In any case, it is known that Lugal-zage-si was a powerful ruler who united the city states of Sumer. It is also known that once Sargon came to power, he attacked Lugal-zage-si and defeated him. Once the southern Mesopotamian city states were defeated, Sargon washed his hands in the ‘lower sea’ (the Gulf), which was a symbolic gesture to show that the whole of Sumer was now under his rule.
The conquest of southern Mesopotamia, however, was not enough for Sargon and he continued to expand his empire. He launched military campaigns in the east, during which he defeated Elam, and received the submission of other rulers in the region. Sargon also pushed the borders of the Akkadian Empire westwards and captured Mari and Ebla, two states in modern day Syria that constantly fought each other for regional supremacy.
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The Great Akkadian Empire . ( YouTube Screenshot )
One of the consequences of Sargon’s conquests was the establishment of trade routes . As all of Mesopotamia was now under Akkadian rule, goods could flow safely from the north to the south via the Euphrates River. Cedar wood came from the forests of Lebanon, while precious metal was obtained from mines in the Taurus Mountains. The Akkadians traded further afield as well, with Anatolia, Magan (possibly modern Oman), and even India.
In the Epic of the King of the Battle , Sargon is said to have launched a military campaign deep into the heart of Anatolia. This alleged campaign was conducted to protect merchants from the ruler of Burushanda, who was exploiting them unfairly. Incidentally, the text also claims that Sargon crossed the Mediterranean and landed on Cyprus.
Map of the Akkadian Empire and the directions in which military campaigns were conducted. (Zunkir / CC BY-SA 3.0 )
The Succession of Rulers Over the Akkadian Empire
Sargon reigned from around 2334 BC till his death in about 2279 BC. He was succeeded by Rimush, one of his sons. The second ruler of the Akkadian Empire reigned for about 9 years and fought hard to keep the empire intact. Numerous revolts broke out during his reign, but Rimush was able to deal with them successfully.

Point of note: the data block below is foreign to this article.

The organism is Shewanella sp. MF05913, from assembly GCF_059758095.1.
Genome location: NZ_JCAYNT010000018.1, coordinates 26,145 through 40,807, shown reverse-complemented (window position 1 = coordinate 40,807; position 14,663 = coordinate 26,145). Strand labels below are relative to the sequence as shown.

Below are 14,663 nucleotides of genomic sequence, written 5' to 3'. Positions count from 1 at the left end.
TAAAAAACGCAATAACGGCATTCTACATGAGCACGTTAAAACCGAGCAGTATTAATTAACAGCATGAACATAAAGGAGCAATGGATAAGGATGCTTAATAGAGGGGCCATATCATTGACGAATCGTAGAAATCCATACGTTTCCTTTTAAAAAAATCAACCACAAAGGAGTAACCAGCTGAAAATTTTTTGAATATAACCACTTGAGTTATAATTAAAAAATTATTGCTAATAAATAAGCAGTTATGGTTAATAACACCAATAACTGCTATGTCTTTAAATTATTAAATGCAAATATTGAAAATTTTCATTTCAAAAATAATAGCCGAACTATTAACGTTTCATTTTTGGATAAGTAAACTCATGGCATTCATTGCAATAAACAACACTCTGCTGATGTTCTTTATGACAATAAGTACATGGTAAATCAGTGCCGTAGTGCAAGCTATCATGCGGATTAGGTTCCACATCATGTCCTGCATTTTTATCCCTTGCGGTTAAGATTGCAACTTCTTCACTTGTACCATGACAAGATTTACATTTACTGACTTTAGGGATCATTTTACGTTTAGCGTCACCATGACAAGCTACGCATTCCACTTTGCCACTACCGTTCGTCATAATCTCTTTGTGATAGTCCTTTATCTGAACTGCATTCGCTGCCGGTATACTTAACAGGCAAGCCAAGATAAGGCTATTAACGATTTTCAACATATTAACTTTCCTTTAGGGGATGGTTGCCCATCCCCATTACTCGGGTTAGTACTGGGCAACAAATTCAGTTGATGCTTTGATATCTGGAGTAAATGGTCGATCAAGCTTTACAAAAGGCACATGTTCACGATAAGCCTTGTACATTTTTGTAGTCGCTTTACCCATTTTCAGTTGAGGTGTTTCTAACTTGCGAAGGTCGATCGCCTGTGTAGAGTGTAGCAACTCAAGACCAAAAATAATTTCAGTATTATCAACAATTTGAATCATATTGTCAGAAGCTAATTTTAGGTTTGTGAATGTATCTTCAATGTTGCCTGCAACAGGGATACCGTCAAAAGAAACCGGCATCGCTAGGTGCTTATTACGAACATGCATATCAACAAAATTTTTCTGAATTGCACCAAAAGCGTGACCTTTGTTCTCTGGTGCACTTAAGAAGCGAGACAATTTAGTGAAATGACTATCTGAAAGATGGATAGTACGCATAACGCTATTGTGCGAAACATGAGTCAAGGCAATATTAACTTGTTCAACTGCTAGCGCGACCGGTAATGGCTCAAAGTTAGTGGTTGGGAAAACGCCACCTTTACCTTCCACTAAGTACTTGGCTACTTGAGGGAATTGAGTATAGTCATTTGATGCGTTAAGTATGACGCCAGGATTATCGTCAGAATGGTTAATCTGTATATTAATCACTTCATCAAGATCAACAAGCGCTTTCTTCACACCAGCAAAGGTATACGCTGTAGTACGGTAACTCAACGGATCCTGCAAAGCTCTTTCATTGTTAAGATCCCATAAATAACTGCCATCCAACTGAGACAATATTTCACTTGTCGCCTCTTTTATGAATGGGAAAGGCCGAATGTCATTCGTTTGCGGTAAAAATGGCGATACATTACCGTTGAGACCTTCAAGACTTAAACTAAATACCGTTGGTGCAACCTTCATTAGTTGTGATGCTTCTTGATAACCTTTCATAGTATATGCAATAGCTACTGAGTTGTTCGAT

According to tradition, Rimush was assassinated by his own officials. He was succeeded by his older brother, Manishtushu. As his brother succeeded in stabilizing the empire’s internal affairs, Manishtushu was able to focus his resources on external matters. Apart from launching military campaigns, Manishtushu also increased trade relations with foreign powers. Like his predecessor, Manishtushu was also assassinated by his own officials.
The reigns of Rimush and Manishtushu are often forgotten by history, as they are sandwiched between two of the Akkadian Empire’s greatest rulers, Sargon before them, and Naram-Sin after them.
Naram-Sin was the fourth ruler of the Akkadian Empire. He was the grandson of Sargon and the son of Manishtushu. It was during his reign, which lasted from around 2254 to 2218 BC that the Akkadian Empire reached its peak. Naram-Sin continued the military conquests of his father and grandfather by attacking the regions of western Iran and northern Syria.
Due to his successful military expeditions, Naram-Sin adopted the title ‘King of the Four Corners of the Universe’. Additionally, Naram-Sin acquired the status of a ‘living god’, and his deification, according to an inscription, was performed at the request of the citizens. A stele, known as the Victory Stele of Naram-Sin (today housed in the Louvre Museum in Paris), depicts Naram-Sin as being larger than all the other figures around him and wearing a horned helmet on his head. Both features point towards the divine status of the king.
Apart from his military victories, Naram-Sin is recorded to have standardized the empire’s accounts. Moreover, by appointing several of his daughters as high priestesses of important cults in the Mesopotamian city states, Naram-Sin increased the prestige and religious significance of the Akkadian Empire still further.
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Stele of the Akkadian king Naram-Sin, ruler of the Akkadian Empire. (Fui in terra aliena / Public Domain )
After the spectacular reign of Naram-Sin, things began to decline for the Akkadian Empire. Naram-Sin’s son and successor, Shar-Kali-Sharri, had to deal with external threats and therefore the Akkadians went on the defense. Nevertheless, he was still able to retain the control of the empire and prevented it from disintegrating.